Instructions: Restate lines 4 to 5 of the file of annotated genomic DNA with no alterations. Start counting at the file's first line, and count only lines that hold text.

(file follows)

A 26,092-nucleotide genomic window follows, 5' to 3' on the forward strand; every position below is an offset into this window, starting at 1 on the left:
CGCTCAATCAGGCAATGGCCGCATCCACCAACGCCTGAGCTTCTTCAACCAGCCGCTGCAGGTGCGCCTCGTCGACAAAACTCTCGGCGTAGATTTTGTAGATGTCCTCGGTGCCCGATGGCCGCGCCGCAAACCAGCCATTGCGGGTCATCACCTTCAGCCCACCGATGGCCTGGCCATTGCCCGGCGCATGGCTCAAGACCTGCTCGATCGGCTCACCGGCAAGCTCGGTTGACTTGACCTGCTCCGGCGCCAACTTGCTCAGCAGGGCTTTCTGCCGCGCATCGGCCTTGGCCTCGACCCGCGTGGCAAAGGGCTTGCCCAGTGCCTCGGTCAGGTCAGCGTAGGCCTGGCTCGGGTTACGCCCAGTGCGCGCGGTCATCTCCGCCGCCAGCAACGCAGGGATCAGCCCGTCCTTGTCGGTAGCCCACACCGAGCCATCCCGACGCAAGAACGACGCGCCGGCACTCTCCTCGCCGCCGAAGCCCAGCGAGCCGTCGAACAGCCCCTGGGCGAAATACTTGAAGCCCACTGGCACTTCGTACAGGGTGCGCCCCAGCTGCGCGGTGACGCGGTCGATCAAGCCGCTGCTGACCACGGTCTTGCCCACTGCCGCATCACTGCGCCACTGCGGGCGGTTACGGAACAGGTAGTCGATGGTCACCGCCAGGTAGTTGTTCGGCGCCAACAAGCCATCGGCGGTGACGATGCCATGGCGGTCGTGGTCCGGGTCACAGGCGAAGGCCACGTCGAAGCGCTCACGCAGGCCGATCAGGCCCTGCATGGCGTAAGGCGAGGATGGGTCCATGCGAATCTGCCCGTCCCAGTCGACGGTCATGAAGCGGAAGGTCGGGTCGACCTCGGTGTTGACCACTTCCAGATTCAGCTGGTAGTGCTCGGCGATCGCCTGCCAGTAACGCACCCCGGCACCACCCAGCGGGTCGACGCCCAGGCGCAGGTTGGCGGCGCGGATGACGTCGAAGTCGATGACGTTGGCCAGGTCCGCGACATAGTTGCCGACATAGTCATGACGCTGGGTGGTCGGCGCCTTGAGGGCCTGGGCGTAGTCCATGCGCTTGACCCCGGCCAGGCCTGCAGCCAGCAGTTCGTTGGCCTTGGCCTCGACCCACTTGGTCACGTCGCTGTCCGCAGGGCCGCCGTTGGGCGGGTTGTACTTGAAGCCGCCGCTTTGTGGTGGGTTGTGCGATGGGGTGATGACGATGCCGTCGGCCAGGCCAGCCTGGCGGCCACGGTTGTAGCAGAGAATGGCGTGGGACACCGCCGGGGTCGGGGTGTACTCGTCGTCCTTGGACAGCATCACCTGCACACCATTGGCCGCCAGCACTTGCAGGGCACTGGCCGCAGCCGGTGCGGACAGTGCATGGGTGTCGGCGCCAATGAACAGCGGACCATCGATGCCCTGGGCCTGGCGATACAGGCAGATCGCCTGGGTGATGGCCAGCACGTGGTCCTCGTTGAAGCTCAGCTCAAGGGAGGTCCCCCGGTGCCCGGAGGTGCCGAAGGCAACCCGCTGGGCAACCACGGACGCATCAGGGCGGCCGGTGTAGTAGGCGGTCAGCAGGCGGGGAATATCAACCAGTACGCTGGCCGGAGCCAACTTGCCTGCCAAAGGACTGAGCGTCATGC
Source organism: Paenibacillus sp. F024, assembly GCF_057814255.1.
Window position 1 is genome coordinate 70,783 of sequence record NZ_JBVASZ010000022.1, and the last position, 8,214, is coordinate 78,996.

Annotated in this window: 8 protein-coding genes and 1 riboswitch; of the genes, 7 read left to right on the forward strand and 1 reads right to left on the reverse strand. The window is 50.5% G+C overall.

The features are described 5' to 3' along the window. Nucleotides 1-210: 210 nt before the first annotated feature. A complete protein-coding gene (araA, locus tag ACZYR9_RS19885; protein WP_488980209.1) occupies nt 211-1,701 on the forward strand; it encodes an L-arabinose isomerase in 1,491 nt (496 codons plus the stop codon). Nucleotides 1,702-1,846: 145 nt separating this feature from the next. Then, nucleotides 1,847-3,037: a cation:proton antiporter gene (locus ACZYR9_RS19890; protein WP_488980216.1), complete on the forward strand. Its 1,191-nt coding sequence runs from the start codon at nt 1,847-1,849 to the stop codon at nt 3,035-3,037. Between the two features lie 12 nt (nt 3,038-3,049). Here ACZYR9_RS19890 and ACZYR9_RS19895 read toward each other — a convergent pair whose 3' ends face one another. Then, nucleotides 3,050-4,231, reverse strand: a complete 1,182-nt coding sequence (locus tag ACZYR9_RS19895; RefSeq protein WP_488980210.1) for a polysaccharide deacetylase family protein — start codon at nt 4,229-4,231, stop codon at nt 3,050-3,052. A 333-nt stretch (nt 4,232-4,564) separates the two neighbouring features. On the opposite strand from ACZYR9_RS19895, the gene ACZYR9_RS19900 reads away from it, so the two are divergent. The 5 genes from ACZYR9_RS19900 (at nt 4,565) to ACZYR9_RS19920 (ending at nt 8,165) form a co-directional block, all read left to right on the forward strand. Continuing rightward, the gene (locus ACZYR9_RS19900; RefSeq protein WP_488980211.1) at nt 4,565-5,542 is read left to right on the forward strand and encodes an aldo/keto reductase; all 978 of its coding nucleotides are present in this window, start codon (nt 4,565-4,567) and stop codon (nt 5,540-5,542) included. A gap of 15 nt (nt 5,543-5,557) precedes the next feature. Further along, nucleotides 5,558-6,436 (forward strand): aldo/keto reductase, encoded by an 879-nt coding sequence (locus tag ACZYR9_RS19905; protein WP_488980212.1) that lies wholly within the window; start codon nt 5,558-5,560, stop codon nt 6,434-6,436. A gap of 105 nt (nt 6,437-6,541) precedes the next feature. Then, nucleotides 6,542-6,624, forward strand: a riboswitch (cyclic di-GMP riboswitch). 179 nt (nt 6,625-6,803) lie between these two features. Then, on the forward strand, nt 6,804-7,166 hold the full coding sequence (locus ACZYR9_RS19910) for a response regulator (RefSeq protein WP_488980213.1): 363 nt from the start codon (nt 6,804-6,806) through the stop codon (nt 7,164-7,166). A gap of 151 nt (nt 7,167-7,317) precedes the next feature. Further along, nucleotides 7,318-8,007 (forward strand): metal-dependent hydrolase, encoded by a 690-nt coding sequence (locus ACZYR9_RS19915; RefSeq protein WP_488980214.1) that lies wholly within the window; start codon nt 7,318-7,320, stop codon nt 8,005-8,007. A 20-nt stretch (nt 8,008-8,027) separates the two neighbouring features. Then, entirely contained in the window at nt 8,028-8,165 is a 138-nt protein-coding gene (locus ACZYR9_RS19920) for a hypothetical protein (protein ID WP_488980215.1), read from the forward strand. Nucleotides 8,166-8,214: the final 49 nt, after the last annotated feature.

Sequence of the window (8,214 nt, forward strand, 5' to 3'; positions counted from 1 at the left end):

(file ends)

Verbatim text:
Window position 1 is genome coordinate 70,783 of sequence record NZ_JBVASZ010000022.1, and the last position, 8,214, is coordinate 78,996.

Annotated in this window: 8 protein-coding genes and 1 riboswitch; of the genes, 7 read left to right on the forward strand and 1 reads right to left on the reverse strand. The window is 50.5% G+C overall.